Authorities in suburban Denver were investigating on Monday what led a 37-year-old man to fire more than 100 rounds in his apartment on sheriff’s deputies the previous day, killing one and injuring four others.
The Douglas County coroner identified the suspect, who was eventually killed at the scene, as Matthew Riehl.
A YouTube user named Matthew Riehl posted a video Dec. 13, saying he wanted to replace Douglas County Sheriff Tony Spurlock and railing against the sheriff and other officers in profane, highly personal terms. In the video, Riehl identifies himself as a former Iraq War veteran.
The incident began around 5:15 a.m. Sunday at Copper Canyon Apartments, a landscaped apartment complex in Highlands Ranch, 28 kilometres south of Denver.
Authorities had left the home barely an hour earlier in response to a complaint of a “verbal disturbance” involving two men, the sheriff’s office said. One of the men told them the suspect “was acting bizarre and might be having a mental breakdown” but the deputies found no evidence of a crime.
When deputies were called back, a man who had left came by to give them a key and granted permission to enter the home, leaving again before shots were fired.
“The suspect was just making a ton of noise and annoying everyone around him,” Spurlock said.
Spurlock said deputies came under fire almost immediately and were shot “very, very quickly” after entering the apartment and trying to talk with the suspect, who was holed up inside a bedroom.
“They all went down almost within seconds of each other, so it was more of an ambush-type of attack on our officers,” Spurlock said. “He knew we were coming and we obviously let him know that we were there.”
The wounded deputies tried to pull the fallen officer, Zackari Parrish, out of the line of further gunfire, but were unable to because of their own injuries and only managed to “crawl to safety,” Spurlock said.
Four officers, including Parrish, were shot from a bedroom around 6 a.m., forcing the retreat. A SWAT team entered the apartment at about 7:30 a.m. in an exchange of gunfire that left the gunman dead and another officer injured.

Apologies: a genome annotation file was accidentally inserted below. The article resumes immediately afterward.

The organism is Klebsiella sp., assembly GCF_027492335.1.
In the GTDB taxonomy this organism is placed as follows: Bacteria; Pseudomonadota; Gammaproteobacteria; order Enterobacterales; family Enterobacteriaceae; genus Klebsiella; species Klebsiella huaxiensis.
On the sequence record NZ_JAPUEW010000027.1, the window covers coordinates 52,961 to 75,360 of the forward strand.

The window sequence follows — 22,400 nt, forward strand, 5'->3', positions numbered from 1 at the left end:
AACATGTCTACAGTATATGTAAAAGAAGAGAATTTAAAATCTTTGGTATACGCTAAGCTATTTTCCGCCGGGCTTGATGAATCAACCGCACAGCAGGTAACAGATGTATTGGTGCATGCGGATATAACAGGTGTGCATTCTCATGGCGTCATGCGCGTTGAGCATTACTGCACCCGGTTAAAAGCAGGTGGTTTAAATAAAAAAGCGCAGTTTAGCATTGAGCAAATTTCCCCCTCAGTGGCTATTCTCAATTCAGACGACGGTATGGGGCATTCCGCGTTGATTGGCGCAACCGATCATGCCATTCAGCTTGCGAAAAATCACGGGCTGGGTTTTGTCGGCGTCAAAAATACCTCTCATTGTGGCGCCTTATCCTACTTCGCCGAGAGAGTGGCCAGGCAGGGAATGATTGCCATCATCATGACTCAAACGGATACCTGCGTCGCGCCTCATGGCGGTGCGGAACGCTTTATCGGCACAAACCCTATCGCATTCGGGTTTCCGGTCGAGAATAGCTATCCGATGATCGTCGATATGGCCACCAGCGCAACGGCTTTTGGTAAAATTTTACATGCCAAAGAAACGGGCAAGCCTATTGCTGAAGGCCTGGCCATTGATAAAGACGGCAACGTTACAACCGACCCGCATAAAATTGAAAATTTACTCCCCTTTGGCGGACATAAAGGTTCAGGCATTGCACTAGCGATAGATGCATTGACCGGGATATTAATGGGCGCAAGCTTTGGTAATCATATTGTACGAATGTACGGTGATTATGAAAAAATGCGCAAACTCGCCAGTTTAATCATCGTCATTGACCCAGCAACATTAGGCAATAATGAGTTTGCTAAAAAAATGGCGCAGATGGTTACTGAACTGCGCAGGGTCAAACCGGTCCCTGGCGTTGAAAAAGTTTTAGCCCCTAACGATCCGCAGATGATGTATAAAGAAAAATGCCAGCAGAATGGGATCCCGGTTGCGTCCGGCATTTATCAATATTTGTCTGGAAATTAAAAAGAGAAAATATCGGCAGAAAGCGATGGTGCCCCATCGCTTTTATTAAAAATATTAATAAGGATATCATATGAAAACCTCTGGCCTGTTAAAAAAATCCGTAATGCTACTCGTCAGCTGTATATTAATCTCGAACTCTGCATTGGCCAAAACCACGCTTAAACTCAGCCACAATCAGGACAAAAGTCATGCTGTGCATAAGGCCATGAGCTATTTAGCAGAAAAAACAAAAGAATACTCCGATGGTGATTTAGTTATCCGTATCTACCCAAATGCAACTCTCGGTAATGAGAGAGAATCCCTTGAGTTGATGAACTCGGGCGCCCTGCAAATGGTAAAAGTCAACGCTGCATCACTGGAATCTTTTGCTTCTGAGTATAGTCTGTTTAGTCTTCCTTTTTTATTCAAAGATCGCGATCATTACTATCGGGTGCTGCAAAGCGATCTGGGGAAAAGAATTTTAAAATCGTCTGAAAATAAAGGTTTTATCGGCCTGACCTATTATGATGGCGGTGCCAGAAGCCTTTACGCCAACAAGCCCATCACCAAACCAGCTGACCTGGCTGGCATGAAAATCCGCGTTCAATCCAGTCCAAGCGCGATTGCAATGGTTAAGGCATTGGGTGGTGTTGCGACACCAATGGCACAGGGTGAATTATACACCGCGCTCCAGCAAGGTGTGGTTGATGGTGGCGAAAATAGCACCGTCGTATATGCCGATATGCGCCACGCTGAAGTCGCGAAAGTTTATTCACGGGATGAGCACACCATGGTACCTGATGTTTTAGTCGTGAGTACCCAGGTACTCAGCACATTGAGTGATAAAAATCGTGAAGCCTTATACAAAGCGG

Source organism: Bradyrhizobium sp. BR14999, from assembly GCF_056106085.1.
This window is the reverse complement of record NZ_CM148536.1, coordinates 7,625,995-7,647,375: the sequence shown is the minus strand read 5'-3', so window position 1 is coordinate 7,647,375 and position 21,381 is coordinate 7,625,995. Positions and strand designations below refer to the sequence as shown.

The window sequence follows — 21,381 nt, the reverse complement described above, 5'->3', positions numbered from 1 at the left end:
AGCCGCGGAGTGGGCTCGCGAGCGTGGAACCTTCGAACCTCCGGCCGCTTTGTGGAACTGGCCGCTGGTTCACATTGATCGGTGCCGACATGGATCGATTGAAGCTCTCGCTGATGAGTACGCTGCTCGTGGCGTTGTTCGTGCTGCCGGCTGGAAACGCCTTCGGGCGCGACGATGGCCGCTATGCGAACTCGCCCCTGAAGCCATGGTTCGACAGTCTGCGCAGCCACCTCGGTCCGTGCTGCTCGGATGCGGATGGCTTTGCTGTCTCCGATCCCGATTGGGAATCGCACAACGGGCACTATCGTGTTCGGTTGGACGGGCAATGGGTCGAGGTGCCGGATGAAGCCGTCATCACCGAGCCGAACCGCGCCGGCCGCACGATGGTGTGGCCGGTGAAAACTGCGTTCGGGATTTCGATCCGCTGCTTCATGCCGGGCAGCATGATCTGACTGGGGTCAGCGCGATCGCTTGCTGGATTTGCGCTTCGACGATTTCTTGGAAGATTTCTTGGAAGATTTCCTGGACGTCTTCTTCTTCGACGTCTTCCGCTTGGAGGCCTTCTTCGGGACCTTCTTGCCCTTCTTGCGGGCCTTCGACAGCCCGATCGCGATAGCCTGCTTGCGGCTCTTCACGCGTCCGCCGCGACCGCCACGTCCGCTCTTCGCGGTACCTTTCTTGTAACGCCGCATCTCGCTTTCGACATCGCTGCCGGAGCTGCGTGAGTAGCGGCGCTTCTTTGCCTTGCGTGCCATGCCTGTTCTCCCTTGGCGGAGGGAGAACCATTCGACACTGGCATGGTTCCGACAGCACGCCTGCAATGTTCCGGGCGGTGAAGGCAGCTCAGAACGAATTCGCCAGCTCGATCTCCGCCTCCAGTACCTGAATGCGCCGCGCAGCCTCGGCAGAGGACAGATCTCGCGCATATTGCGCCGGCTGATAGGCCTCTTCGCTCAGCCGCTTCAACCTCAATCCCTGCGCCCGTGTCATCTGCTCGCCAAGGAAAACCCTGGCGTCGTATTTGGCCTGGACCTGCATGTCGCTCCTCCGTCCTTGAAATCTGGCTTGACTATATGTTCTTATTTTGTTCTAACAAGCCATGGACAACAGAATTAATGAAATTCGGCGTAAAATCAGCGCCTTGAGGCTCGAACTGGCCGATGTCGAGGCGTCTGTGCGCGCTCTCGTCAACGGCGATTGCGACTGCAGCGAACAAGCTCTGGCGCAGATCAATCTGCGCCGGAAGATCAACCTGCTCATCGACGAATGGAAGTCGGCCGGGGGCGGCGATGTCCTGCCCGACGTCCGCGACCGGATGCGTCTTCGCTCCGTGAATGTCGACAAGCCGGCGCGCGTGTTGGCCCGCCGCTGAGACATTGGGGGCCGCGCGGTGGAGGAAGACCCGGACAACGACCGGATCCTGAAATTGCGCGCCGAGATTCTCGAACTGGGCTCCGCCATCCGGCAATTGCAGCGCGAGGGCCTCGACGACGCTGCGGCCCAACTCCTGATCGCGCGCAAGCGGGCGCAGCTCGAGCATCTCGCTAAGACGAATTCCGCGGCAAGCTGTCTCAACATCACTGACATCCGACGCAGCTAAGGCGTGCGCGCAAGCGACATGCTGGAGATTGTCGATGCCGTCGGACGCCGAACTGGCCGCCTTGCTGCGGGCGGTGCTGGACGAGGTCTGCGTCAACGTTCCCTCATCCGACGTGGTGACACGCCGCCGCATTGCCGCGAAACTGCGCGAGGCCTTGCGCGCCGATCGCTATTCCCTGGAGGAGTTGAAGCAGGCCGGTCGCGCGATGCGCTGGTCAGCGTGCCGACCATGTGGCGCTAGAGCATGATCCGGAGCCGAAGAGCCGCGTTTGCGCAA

Two civilians were also injured.
Vira Cover, who lives in a building about 45 metres away from the shooting, was woken up by a phone call from her fiancé, Steve Silknitter, who warned her about what was happening and urged her to stay inside. Soon afterward, she said she heard about 15 to 20 very loud shots fired over about 30 seconds or a minute.
“I couldn’t believe this was happening in our backyard,” she said.
Silknitter said he lived a few kilometres away from the movie theatre in Aurora, Colo., where 12 people were killed in a shooting in 2012. He said he never would have expected anything like this in his apartment complex, where the only noise you might normally hear is children running around upstairs.
“Where do I move to where I don’t have to worry about someone shooting us?” asked Silknitter, who is now considering getting a concealed weapons permit.
‘This is Colorado. Everybody has a gun.’
The suspect was well known to authorities in the Denver area but had no criminal record, said Spurlock, who declined to name him until his identity was confirmed.
Riehl said in his Dec. 13 YouTube video, called “Fire Sheriff Spurlock,” that he would run as a libertarian, ending with holiday greetings and a vow to “fire all these bums come early next year.”
This undated photo provided by the Douglas County Sheriff’s Office shows Sheriff’s Deputy Zackari Parrish, who was fatally wounded when a man fired dozens of rounds at the deputies in Denver. (Douglas County Sheriff’s Office via AP)
Riehl is vague about his political beliefs and personal grievances, though his animosity clearly ran deep. He flashes the business card of an officer who, he says, shows up at homes after sunset with an attractive woman and “will then ambush you from behind the door.”
According to the Denver Post, Riehl previously practised law in Wyoming but let his licence lapse in 2016.
The sheriff did not release any details about the weapons and ammunition used except to say the suspect had a rifle. He also did not know if law enforcement had any prior knowledge of firearms being in the home but the possibility always weighs on deputies’ minds.
“We respond to every call anticipating that everyone has a gun. This is Colorado. Everybody has a gun,” Spurlock said.
Parrish, the slain officer, was 29 and a married father of two young children. He came to the department seven months ago after working as an officer for the nearby Castle Rock Police Department. Spurlock called him a “good kid” who was eager to work.
“His wife told me today that he loved this job more than he had loved any job he ever had,” the sheriff said.
A procession of police vehicles escorts the hearse carrying the body of the deputy killed on Sunday. (Rick Wilking/Reuters)
Gov. John Hickenlooper ordered flags on all public buildings immediately lowered to half-staff until Tuesday evening in Parrish’s honour.
The three deputies and one police officer injured were listed in stable condition. Authorities identified them as deputies:
- Michael Doyle, 28.
- Taylor Davis, 30.
- Jeffrey Pelle, 32.
- Tom O’Donnell, 41, a Castle Rock police officer.
The two civilian injuries were not life-threatening.
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